John Stuart Mill is an absolutely critical thinker for understanding so much of the philosophical basis of contemporary American law. From balancing tests to ideas of “harm” to the defense of free speech (at least a defense in a particular libertarian vein–see, e.g., Book II of On Liberty), one must know Mill to see how law speaks in the ways that it does.
Here is a new book that emphasizes the secularism of Mill’s thought: John Stuart Mill: A Secular Life (OUP) by Timothy Larsen. But in doing so, it also illuminates (as Maurice Cowling once did from, as it were, the other direction) the deeply religious quality of Mill’s philosophy as the great “Saint of Rationalism.”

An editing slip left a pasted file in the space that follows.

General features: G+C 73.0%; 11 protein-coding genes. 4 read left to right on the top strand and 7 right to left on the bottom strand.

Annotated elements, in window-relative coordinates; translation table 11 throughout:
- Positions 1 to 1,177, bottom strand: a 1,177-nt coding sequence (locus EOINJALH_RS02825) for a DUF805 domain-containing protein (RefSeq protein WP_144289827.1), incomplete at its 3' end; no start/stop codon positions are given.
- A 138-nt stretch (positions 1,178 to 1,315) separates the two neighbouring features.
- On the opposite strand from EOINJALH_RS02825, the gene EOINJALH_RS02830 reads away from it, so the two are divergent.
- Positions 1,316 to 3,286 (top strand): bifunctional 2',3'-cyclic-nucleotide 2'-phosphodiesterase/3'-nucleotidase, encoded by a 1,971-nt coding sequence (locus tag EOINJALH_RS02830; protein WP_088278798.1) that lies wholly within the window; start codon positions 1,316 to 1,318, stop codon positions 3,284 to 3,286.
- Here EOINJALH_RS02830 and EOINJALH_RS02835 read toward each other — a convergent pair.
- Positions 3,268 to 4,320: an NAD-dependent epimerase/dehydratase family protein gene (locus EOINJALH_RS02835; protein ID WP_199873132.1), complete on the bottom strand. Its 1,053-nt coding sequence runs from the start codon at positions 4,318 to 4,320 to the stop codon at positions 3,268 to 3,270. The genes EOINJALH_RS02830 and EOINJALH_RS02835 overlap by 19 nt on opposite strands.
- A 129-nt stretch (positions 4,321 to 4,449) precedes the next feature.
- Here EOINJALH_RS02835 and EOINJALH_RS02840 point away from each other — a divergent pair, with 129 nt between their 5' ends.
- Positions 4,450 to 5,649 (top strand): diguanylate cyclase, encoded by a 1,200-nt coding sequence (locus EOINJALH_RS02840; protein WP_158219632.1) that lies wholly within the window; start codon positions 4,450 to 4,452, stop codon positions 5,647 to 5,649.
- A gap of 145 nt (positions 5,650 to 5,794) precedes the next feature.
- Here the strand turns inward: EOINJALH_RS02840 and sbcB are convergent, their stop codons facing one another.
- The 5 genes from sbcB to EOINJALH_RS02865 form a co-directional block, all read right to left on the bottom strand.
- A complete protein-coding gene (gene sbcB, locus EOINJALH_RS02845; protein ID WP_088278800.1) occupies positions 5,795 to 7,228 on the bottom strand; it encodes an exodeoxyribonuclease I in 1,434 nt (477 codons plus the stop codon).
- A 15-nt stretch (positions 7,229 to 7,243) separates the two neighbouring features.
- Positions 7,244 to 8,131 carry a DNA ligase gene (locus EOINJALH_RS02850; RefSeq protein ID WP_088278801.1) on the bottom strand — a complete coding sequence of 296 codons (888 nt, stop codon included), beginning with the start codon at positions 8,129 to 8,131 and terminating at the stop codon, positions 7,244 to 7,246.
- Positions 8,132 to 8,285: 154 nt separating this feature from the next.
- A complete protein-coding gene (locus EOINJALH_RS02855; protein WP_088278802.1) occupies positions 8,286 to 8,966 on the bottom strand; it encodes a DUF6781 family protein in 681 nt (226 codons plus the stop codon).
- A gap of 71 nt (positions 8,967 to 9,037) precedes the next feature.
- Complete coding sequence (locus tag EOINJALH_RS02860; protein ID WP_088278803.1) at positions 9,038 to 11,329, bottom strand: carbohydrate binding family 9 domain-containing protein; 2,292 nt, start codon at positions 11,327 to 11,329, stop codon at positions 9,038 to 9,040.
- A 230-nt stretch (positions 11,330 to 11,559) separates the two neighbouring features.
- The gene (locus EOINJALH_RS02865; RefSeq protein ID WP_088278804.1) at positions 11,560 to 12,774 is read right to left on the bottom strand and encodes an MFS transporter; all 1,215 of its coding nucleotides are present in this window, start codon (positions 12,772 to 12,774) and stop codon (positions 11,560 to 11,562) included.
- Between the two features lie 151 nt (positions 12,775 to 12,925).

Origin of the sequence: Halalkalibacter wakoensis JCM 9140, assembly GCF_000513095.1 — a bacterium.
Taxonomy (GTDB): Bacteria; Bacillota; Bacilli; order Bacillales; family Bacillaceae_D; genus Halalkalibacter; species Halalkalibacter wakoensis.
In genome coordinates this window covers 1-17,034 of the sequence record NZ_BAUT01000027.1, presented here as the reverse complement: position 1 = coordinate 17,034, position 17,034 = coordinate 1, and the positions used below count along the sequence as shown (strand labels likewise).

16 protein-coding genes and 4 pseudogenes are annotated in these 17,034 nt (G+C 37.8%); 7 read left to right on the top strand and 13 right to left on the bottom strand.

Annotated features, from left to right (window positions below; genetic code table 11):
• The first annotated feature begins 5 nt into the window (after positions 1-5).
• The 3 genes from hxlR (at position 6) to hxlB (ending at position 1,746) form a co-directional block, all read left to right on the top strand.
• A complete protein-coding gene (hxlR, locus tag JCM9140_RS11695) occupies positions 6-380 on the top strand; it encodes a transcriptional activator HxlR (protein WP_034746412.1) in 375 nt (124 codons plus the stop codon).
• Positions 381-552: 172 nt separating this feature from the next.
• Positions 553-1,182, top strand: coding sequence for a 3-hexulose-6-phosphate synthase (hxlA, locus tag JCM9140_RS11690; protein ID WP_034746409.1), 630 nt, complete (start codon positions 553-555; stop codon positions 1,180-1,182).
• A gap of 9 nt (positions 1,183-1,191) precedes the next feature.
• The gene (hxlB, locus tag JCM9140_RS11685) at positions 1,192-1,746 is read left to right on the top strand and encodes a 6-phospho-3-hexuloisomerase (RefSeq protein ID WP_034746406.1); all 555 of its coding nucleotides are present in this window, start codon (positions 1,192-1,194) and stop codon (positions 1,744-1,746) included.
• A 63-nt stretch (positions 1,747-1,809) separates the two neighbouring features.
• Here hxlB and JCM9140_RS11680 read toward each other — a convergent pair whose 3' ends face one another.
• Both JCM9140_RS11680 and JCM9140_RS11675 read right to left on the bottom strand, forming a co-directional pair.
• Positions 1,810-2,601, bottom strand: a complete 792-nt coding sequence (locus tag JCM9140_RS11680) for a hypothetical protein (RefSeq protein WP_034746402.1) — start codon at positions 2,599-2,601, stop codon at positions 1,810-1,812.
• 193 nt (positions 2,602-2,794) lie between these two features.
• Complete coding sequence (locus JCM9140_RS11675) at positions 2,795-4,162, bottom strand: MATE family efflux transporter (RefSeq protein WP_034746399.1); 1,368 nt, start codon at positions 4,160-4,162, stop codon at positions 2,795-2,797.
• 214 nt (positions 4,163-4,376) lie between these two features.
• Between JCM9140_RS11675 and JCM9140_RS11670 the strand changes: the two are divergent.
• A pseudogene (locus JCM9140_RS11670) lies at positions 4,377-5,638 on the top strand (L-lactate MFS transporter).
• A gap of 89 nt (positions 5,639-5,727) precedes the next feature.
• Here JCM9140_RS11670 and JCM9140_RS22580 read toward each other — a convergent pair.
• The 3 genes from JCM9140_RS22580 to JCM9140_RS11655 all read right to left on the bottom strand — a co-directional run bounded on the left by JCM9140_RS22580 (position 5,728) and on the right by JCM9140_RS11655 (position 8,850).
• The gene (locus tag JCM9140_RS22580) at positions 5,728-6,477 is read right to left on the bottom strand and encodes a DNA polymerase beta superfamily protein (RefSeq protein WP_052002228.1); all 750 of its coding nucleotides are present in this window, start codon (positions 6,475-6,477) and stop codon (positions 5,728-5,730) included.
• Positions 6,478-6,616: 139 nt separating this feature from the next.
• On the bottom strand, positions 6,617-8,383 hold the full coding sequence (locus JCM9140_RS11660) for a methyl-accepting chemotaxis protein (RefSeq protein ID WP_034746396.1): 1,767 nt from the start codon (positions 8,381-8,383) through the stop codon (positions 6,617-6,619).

John Stuart Mill observed in his Autobiography that he was a rare case in nineteenth-century Britain because he had not lost his religion but never had any. He was a freethinker from beginning to end. What is not often realized, however, is that Mill’s life was nevertheless impinged upon by religion at every turn. This is true both of the close relationships that shaped him and of his own, internal thoughts. Mill was a religious sceptic, but not the kind of person which that term usually conjures up. The unexpected presence and prominence of spirituality is not only there in Mill’s late, startling essay, ‘Theism’, in which he makes the case for hope in God and in Christ. It is everywhere–in his immediate family, his best friends, and his vision for the future. It is even there in such a seemingly unlikely place as his Logic, which repeatedly addresses religious themes. John Stuart Mill: A Secular Life is a biography which follows one of Britain’s most well-respected intellectuals through all of the key moments in his life from falling in love to sitting in Parliament and beyond. It also explores his classic works including, On Liberty, Principles of Political Economy, Utilitarianism, and The Subjection of Women. In this well-researched study which offers original findings and insights, Timothy Larsen presents the Mill you never knew. The Mill that even some of his closest disciples never knew. This is John Stuart Mill, the Saint of Rationalism–a secular life and a spiritual life.